subject book bibliographic info
aaron,sons of Schwartz (2008), 2 Maccabees, 165
aaron Dignas Parker and Stroumsa (2013), Priests and Prophets Among Pagans, Jews and Christians, 32; Levison (2023), The Greek Life of Adam and Eve. 831; Schwartz (2008), 2 Maccabees, 165; Swartz (2018), The Mechanics of Providence: The Workings of Ancient Jewish Magic and Mysticism. 251; Wilson (2010), Philo of Alexandria: On Virtues: Introduction, Translation, and Commentary, 165
abihu Lidonnici and Lieber (2007), Heavenly Tablets: Interpretation, Identity and Tradition in Ancient Judaism, 213
akiba,r.,and marriage Rubenstein (2003), The Culture of the Babylonian Talmud. 117
altar,incense Levison (2023), The Greek Life of Adam and Eve. 831
altar Levison (2023), The Greek Life of Adam and Eve. 831
angel/angelic passim see also archangel,worship Levison (2023), The Greek Life of Adam and Eve. 831
angels,susceptibility to impurity Swartz (2018), The Mechanics of Providence: The Workings of Ancient Jewish Magic and Mysticism. 251
antiochus ix (cyzicenus) Noam (2018), Shifting Images of the Hasmoneans: Second Temple Legends and Their Reception in Josephus and Rabbinic Literature, 63
antiochus viii (aspendius) Noam (2018), Shifting Images of the Hasmoneans: Second Temple Legends and Their Reception in Josephus and Rabbinic Literature, 63
avihu Rubenstein (2003), The Culture of the Babylonian Talmud. 117
babylonia,academies in Rubenstein (2003), The Culture of the Babylonian Talmud. 117
babylonian talmud (bt),on john hyrcanus Noam (2018), Shifting Images of the Hasmoneans: Second Temple Legends and Their Reception in Josephus and Rabbinic Literature, 63
birth Feder (2022), Purity and Pollution in the Hebrew Bible: From Embodied Experience to Moral Metaphor, 124
blasphemer Lidonnici and Lieber (2007), Heavenly Tablets: Interpretation, Identity and Tradition in Ancient Judaism, 213
blood,pure Feder (2022), Purity and Pollution in the Hebrew Bible: From Embodied Experience to Moral Metaphor, 124
blood Feder (2022), Purity and Pollution in the Hebrew Bible: From Embodied Experience to Moral Metaphor, 256; Vanhoye, Moore, Ounsworth (2018), A Perfect Priest: Studies in the Letter to the Hebrews. 110
body of christ Vanhoye, Moore, Ounsworth (2018), A Perfect Priest: Studies in the Letter to the Hebrews. 110
bowls Levison (2023), The Greek Life of Adam and Eve. 831
boyarin,daniel Rubenstein (2003), The Culture of the Babylonian Talmud. 117
causality Feder (2022), Purity and Pollution in the Hebrew Bible: From Embodied Experience to Moral Metaphor, 124
censers,golden Levison (2023), The Greek Life of Adam and Eve. 831
censers Levison (2023), The Greek Life of Adam and Eve. 831
claudius,roman emperor,expulsion of jews from rome by Feldman (2006), Judaism and Hellenism Reconsidered, 386, 393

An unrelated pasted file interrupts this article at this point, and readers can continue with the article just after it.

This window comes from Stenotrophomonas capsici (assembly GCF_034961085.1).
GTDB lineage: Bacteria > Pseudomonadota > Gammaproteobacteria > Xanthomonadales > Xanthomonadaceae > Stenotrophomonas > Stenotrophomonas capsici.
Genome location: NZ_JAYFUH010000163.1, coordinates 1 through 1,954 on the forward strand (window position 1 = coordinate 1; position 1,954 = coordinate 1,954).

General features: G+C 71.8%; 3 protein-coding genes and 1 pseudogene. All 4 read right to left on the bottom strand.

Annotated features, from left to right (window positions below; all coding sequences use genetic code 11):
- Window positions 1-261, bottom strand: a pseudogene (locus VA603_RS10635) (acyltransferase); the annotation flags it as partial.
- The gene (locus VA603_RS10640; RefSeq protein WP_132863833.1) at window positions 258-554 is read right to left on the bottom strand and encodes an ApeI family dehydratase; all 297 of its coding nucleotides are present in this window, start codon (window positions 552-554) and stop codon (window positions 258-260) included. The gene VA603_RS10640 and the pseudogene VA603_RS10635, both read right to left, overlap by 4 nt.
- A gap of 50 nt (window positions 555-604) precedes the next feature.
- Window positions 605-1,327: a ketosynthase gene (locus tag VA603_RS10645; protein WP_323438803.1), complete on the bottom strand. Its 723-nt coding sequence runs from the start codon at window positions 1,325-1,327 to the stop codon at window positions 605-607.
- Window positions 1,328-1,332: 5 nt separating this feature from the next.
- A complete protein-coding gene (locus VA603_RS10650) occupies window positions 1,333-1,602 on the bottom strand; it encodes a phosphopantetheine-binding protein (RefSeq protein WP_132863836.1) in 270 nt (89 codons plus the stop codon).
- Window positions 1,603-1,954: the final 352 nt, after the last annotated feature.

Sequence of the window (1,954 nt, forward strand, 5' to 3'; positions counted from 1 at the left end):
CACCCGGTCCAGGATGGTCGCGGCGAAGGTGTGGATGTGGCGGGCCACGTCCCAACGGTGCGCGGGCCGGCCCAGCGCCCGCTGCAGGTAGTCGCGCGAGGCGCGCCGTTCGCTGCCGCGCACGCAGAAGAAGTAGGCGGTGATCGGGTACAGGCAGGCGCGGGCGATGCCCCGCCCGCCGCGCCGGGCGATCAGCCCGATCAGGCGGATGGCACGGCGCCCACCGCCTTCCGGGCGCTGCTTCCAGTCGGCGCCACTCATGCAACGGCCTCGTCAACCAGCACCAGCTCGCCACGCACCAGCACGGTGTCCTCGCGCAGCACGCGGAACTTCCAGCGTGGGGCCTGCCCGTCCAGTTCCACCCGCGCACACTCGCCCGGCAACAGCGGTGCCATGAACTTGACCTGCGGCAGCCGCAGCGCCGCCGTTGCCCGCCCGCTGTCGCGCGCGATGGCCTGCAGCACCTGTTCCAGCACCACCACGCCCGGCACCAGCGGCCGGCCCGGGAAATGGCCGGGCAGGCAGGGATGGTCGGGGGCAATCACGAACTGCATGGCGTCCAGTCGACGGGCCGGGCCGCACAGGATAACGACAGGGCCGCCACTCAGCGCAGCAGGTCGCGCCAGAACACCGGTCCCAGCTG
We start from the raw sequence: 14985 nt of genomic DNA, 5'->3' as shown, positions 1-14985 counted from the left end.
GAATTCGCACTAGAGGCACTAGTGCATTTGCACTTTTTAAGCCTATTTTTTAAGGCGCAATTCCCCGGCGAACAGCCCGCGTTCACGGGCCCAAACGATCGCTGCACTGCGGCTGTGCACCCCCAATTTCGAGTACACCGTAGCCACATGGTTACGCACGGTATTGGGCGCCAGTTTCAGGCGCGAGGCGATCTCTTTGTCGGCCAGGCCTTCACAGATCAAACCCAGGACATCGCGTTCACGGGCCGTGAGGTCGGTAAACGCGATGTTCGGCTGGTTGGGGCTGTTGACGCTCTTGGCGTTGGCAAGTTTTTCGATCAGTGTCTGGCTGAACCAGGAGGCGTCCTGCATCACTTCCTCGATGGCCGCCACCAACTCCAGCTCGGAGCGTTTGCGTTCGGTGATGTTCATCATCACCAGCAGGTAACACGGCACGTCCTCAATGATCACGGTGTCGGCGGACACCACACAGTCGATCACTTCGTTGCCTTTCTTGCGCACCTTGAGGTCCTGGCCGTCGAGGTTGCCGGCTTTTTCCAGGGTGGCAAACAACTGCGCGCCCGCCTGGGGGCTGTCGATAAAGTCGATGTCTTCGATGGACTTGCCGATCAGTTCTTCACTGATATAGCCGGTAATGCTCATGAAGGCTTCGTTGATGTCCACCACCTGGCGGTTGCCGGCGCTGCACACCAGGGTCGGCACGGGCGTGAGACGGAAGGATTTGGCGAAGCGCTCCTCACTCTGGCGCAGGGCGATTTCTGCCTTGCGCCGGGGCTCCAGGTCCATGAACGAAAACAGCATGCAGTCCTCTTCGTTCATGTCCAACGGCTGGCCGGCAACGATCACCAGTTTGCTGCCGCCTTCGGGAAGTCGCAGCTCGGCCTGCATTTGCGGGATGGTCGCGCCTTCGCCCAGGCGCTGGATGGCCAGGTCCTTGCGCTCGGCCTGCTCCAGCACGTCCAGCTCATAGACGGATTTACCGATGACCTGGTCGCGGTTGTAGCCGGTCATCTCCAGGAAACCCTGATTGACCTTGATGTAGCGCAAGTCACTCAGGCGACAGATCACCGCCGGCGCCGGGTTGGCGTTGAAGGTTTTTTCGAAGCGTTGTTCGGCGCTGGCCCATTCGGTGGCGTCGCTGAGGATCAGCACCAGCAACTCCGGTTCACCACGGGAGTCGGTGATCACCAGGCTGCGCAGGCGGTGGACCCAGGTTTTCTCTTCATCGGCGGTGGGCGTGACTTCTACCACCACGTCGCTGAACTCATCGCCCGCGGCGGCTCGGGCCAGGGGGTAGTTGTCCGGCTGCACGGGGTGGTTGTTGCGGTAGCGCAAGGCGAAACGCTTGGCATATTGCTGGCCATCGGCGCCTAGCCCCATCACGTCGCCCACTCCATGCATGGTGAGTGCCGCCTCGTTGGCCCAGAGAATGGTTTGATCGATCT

cloud Levison (2023), The Greek Life of Adam and Eve. 831
combat myth' Kaplan (2015), My Perfect One: Typology and Early Rabbinic Interpretation of Song of Songs, 61
competition,religious Dignas Parker and Stroumsa (2013), Priests and Prophets Among Pagans, Jews and Christians, 32
contagion,sacred Feder (2022), Purity and Pollution in the Hebrew Bible: From Embodied Experience to Moral Metaphor, 256
covenant Vanhoye, Moore, Ounsworth (2018), A Perfect Priest: Studies in the Letter to the Hebrews. 110
disease Feder (2022), Purity and Pollution in the Hebrew Bible: From Embodied Experience to Moral Metaphor, 82, 124
eleazar Dignas Parker and Stroumsa (2013), Priests and Prophets Among Pagans, Jews and Christians, 32; Wilson (2010), Philo of Alexandria: On Virtues: Introduction, Translation, and Commentary, 165
expiation Vanhoye, Moore, Ounsworth (2018), A Perfect Priest: Studies in the Letter to the Hebrews. 110
fire,sacrificial Vanhoye, Moore, Ounsworth (2018), A Perfect Priest: Studies in the Letter to the Hebrews. 110
fire Levison (2023), The Greek Life of Adam and Eve. 831
frankincense Levison (2023), The Greek Life of Adam and Eve. 831
genesis rabbah Rubenstein (2003), The Culture of the Babylonian Talmud. 117
gnosticism Fonrobert and Jaffee (2007), The Cambridge Companion to the Talmud and Rabbinic Literature Cambridge Companions to Religion, 217
gold Levison (2023), The Greek Life of Adam and Eve. 831
grain Levison (2023), The Greek Life of Adam and Eve. 831
hananiah b. hakhinai,r.,and marriage vs. torah study Rubenstein (2003), The Culture of the Babylonian Talmud. 117
hands,angels,of Levison (2023), The Greek Life of Adam and Eve. 831
hanukkah,holiday of Schwartz (2008), 2 Maccabees, 165
hekhalot literature Fonrobert and Jaffee (2007), The Cambridge Companion to the Talmud and Rabbinic Literature Cambridge Companions to Religion, 217